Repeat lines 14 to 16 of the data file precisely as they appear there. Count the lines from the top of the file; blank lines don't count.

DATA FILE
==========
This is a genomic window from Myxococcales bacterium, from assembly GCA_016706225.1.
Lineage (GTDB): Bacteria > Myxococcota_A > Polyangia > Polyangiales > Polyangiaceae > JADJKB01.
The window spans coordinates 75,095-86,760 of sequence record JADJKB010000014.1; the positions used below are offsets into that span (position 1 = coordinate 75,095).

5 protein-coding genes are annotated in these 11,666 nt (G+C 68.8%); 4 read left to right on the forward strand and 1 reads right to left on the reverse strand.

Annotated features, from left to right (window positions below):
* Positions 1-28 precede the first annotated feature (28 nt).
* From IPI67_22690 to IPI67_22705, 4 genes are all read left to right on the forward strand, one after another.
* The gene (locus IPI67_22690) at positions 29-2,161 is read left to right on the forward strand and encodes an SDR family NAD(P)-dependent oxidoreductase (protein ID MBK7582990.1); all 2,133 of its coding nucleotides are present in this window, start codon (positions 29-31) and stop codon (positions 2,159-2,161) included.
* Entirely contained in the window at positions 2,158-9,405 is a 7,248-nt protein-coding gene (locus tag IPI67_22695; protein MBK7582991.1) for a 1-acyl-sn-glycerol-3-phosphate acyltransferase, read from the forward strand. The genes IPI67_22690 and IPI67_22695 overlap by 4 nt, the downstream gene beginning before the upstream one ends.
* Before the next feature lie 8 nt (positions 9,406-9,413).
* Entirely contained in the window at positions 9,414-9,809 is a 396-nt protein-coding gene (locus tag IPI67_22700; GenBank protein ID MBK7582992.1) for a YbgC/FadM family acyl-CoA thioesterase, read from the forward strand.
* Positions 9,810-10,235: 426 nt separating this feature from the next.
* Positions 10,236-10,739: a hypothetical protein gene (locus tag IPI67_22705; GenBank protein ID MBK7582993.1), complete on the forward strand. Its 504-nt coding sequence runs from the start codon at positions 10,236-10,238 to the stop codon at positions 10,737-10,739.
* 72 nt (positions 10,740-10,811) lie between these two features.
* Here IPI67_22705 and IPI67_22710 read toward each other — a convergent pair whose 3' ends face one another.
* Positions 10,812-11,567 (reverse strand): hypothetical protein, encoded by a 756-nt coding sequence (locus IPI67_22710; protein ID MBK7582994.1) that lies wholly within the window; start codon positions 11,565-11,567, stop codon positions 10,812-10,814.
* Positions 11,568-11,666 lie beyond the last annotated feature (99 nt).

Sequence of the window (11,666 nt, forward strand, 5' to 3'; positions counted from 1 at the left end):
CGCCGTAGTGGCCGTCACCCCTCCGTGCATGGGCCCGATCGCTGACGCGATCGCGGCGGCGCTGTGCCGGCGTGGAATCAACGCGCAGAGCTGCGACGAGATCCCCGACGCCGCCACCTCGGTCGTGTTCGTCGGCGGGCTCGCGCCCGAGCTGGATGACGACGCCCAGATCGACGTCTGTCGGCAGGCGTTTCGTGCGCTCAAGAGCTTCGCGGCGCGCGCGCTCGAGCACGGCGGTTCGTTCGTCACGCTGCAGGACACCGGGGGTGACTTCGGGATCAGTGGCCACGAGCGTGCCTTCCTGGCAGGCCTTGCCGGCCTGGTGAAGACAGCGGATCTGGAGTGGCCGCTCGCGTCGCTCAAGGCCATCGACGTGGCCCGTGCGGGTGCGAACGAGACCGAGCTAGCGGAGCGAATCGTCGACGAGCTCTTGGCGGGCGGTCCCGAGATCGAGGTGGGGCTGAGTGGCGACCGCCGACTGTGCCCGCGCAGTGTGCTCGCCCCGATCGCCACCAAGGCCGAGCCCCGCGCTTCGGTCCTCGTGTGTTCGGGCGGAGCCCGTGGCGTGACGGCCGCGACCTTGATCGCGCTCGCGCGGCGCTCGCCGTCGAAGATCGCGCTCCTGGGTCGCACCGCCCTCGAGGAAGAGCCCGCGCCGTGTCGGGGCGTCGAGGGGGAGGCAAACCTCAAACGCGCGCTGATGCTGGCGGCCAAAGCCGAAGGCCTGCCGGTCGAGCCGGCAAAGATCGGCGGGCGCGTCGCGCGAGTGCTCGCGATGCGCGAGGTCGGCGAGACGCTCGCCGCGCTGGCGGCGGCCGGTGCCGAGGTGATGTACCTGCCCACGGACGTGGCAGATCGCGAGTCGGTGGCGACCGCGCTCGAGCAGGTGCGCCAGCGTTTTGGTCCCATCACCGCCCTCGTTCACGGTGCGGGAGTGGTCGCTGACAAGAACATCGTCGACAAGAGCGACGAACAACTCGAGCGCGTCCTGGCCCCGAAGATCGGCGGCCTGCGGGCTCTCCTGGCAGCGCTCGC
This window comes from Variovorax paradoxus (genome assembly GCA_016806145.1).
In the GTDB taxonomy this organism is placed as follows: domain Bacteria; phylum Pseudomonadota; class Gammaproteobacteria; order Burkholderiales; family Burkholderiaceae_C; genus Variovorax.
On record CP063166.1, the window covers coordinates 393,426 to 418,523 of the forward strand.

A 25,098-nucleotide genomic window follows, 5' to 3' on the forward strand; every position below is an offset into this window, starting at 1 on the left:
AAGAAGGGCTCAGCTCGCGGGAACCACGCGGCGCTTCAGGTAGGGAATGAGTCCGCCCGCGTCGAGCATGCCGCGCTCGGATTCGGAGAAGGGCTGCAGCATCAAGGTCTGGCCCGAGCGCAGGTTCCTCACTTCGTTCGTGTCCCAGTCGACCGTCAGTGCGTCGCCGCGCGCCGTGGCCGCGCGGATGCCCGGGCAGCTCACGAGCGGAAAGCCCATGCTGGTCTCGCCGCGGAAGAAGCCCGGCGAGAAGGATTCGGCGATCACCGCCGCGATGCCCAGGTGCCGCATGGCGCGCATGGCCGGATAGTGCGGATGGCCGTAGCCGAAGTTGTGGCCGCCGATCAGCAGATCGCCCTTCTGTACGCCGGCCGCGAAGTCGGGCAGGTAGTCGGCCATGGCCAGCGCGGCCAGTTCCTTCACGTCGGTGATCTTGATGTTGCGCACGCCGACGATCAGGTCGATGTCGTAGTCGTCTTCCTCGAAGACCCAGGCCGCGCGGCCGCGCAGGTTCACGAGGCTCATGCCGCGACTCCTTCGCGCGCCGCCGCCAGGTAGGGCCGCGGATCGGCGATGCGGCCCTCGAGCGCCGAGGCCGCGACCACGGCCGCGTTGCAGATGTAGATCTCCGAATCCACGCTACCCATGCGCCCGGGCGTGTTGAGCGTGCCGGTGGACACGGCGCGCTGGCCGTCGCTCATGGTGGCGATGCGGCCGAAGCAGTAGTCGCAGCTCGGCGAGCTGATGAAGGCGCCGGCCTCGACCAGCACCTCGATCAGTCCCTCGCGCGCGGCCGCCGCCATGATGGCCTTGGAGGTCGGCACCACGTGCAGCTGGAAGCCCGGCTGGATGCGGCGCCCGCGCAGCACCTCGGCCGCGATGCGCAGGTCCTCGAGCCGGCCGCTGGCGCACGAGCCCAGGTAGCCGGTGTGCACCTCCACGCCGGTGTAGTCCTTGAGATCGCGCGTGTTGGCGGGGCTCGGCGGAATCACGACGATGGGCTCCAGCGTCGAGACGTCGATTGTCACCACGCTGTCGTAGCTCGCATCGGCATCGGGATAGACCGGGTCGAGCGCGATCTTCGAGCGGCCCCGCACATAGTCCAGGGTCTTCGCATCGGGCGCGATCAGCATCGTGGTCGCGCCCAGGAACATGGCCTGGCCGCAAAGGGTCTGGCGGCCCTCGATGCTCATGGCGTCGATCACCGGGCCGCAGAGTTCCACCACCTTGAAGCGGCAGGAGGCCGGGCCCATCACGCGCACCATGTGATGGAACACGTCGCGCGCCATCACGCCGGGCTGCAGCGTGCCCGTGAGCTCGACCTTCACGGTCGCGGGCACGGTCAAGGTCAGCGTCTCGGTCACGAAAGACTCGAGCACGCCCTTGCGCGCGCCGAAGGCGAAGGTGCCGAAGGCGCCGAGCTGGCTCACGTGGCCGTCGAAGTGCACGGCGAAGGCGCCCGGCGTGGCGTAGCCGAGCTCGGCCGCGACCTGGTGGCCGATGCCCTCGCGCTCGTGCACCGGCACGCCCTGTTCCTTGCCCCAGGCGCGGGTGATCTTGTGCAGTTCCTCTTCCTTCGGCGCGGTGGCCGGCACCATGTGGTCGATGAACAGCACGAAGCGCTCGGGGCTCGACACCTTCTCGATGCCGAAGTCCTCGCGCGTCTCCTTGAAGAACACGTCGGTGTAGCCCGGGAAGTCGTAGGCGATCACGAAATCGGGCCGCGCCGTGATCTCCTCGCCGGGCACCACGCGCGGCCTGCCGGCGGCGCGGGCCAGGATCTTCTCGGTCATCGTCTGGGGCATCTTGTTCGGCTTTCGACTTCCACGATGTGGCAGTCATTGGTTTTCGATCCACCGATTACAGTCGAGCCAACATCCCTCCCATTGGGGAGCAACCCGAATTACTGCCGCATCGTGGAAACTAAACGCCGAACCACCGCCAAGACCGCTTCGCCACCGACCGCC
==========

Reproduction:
* 72 nt (positions 10,740-10,811) lie between these two features.
* Here IPI67_22705 and IPI67_22710 read toward each other — a convergent pair whose 3' ends face one another.
* Positions 10,812-11,567 (reverse strand): hypothetical protein, encoded by a 756-nt coding sequence (locus IPI67_22710; protein ID MBK7582994.1) that lies wholly within the window; start codon positions 11,565-11,567, stop codon positions 10,812-10,814.